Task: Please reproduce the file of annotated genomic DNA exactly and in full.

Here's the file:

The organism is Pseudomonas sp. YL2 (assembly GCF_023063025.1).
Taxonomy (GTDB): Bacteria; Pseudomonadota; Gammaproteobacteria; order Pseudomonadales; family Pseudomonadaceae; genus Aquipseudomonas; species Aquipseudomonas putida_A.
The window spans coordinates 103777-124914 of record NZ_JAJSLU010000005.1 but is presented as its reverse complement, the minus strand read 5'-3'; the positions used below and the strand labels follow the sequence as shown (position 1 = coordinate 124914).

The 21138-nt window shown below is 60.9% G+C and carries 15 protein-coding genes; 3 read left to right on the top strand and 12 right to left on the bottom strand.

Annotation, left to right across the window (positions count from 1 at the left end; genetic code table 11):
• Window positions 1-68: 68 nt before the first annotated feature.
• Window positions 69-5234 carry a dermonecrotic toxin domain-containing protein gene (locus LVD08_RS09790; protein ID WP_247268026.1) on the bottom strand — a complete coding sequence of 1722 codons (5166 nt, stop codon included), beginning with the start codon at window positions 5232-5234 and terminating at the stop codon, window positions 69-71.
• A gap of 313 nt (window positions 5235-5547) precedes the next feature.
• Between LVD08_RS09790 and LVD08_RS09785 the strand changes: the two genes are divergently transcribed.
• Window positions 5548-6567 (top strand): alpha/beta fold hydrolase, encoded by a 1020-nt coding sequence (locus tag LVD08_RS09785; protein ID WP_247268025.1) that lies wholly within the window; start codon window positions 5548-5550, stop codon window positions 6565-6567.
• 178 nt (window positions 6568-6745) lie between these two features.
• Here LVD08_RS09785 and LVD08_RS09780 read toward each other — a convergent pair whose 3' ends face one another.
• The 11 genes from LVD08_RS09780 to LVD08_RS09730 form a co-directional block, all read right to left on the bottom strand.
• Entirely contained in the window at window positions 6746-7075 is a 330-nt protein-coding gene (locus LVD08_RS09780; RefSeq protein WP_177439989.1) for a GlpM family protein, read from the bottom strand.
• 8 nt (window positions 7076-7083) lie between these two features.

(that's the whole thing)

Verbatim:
The organism is Pseudomonas sp. YL2 (assembly GCF_023063025.1).
Taxonomy (GTDB): Bacteria; Pseudomonadota; Gammaproteobacteria; order Pseudomonadales; family Pseudomonadaceae; genus Aquipseudomonas; species Aquipseudomonas putida_A.
The window spans coordinates 103777-124914 of record NZ_JAJSLU010000005.1 but is presented as its reverse complement, the minus strand read 5'-3'; the positions used below and the strand labels follow the sequence as shown (position 1 = coordinate 124914).

The 21138-nt window shown below is 60.9% G+C and carries 15 protein-coding genes; 3 read left to right on the top strand and 12 right to left on the bottom strand.

Annotation, left to right across the window (positions count from 1 at the left end; genetic code table 11):
• Window positions 1-68: 68 nt before the first annotated feature.
• Window positions 69-5234 carry a dermonecrotic toxin domain-containing protein gene (locus LVD08_RS09790; protein ID WP_247268026.1) on the bottom strand — a complete coding sequence of 1722 codons (5166 nt, stop codon included), beginning with the start codon at window positions 5232-5234 and terminating at the stop codon, window positions 69-71.
• A gap of 313 nt (window positions 5235-5547) precedes the next feature.
• Between LVD08_RS09790 and LVD08_RS09785 the strand changes: the two genes are divergently transcribed.
• Window positions 5548-6567 (top strand): alpha/beta fold hydrolase, encoded by a 1020-nt coding sequence (locus tag LVD08_RS09785; protein ID WP_247268025.1) that lies wholly within the window; start codon window positions 5548-5550, stop codon window positions 6565-6567.
• 178 nt (window positions 6568-6745) lie between these two features.
• Here LVD08_RS09785 and LVD08_RS09780 read toward each other — a convergent pair whose 3' ends face one another.
• The 11 genes from LVD08_RS09780 to LVD08_RS09730 form a co-directional block, all read right to left on the bottom strand.
• Entirely contained in the window at window positions 6746-7075 is a 330-nt protein-coding gene (locus LVD08_RS09780; RefSeq protein WP_177439989.1) for a GlpM family protein, read from the bottom strand.
• 8 nt (window positions 7076-7083) lie between these two features.